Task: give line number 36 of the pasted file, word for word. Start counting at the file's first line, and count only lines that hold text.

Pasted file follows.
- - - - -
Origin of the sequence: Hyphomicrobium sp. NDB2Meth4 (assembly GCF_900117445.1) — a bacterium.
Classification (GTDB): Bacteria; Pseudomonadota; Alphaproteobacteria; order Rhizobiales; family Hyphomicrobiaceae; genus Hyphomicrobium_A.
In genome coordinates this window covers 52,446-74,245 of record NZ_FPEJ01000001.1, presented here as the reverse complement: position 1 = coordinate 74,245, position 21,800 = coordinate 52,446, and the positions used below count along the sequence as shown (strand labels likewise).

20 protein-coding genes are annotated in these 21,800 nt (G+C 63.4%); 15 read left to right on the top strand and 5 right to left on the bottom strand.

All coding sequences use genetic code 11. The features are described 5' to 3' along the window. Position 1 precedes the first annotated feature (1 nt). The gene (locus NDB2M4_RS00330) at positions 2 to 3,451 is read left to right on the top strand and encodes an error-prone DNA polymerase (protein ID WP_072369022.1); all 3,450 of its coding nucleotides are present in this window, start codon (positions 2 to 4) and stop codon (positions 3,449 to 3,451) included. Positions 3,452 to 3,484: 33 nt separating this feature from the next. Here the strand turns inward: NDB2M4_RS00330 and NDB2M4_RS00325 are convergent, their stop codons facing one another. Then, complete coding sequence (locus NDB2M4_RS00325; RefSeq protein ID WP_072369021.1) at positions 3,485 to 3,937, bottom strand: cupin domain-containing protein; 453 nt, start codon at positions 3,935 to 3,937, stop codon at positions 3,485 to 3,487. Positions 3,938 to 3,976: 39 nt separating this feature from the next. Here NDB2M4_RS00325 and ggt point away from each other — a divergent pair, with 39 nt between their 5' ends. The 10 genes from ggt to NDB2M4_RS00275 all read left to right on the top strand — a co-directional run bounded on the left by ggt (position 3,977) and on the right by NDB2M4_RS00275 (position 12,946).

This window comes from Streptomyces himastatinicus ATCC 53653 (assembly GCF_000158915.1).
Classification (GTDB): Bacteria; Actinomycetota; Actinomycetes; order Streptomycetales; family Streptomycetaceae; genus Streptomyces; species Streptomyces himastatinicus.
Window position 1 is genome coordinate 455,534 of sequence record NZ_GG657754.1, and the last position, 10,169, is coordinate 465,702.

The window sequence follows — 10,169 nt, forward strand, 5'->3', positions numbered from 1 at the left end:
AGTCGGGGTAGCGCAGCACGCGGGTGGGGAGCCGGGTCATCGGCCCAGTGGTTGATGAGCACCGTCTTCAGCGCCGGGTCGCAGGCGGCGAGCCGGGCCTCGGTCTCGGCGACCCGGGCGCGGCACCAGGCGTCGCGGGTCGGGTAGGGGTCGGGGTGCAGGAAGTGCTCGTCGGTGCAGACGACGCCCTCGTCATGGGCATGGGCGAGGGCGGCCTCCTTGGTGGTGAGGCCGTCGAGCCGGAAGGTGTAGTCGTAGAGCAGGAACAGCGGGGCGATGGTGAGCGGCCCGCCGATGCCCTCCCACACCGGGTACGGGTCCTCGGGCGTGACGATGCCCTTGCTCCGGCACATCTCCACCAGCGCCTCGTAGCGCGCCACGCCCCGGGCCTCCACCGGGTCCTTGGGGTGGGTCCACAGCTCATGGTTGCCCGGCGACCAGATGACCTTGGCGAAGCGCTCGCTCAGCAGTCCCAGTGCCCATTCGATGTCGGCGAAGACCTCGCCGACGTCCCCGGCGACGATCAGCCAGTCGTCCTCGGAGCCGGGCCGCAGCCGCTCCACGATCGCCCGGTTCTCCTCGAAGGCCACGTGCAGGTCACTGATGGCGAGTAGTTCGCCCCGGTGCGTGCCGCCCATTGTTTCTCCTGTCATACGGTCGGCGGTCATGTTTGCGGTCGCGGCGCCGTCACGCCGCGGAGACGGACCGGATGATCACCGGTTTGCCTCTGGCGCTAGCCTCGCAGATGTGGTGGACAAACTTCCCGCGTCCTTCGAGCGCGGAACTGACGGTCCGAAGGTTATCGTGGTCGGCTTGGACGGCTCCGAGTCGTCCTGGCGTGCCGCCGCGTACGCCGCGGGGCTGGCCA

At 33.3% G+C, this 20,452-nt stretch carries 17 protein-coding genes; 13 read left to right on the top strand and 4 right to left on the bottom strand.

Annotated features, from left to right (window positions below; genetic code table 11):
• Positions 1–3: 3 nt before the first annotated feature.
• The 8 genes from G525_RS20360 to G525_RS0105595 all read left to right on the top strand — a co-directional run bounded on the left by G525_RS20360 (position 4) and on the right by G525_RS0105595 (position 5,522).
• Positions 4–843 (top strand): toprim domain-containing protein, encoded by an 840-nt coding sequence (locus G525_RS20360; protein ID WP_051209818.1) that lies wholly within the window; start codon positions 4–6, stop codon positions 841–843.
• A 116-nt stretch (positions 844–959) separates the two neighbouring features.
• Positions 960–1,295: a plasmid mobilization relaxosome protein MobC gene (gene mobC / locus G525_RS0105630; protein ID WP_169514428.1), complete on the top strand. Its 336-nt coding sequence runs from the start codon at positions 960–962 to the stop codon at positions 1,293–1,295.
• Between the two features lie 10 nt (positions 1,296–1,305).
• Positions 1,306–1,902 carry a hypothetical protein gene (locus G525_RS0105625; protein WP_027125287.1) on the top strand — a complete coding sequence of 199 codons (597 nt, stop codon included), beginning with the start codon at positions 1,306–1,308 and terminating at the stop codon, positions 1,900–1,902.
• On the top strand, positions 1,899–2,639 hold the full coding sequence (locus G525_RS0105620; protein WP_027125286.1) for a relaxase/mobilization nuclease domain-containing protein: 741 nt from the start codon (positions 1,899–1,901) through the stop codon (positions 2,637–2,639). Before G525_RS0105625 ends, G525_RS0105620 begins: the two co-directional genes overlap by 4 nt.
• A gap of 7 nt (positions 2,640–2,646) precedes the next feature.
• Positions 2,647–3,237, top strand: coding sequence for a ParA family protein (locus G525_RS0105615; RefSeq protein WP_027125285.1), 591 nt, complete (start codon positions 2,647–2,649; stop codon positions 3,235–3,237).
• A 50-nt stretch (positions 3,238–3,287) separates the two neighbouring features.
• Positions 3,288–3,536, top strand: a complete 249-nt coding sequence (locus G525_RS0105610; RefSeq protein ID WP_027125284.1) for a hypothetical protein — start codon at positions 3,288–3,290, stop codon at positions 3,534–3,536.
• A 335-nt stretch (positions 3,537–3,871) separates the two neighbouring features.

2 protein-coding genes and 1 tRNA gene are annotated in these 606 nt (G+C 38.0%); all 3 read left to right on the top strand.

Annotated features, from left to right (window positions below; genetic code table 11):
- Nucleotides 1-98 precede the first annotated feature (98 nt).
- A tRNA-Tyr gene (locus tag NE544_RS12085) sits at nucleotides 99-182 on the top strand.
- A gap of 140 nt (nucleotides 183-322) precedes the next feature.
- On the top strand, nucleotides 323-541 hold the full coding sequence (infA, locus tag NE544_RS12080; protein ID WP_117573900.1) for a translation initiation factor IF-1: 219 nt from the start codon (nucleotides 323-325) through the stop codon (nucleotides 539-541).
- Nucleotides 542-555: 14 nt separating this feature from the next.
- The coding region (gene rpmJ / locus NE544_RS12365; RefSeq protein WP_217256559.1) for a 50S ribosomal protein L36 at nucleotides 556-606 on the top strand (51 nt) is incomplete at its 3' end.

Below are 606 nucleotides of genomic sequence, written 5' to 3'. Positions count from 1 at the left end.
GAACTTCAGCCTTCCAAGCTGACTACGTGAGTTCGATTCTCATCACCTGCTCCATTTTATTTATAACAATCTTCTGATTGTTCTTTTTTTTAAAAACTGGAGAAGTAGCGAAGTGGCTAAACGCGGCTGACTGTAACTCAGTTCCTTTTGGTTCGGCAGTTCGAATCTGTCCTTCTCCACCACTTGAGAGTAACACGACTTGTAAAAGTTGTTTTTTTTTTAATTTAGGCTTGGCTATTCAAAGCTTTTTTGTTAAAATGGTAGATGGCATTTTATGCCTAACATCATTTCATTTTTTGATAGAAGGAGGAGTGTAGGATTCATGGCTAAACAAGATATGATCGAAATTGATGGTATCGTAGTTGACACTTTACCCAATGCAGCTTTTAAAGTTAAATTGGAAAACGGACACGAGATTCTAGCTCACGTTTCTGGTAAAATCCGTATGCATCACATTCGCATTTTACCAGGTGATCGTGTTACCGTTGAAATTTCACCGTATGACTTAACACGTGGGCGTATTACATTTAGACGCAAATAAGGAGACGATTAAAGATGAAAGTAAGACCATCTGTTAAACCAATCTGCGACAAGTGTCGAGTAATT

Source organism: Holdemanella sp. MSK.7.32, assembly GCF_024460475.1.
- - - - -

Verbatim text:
Source organism: Holdemanella sp. MSK.7.32, assembly GCF_024460475.1.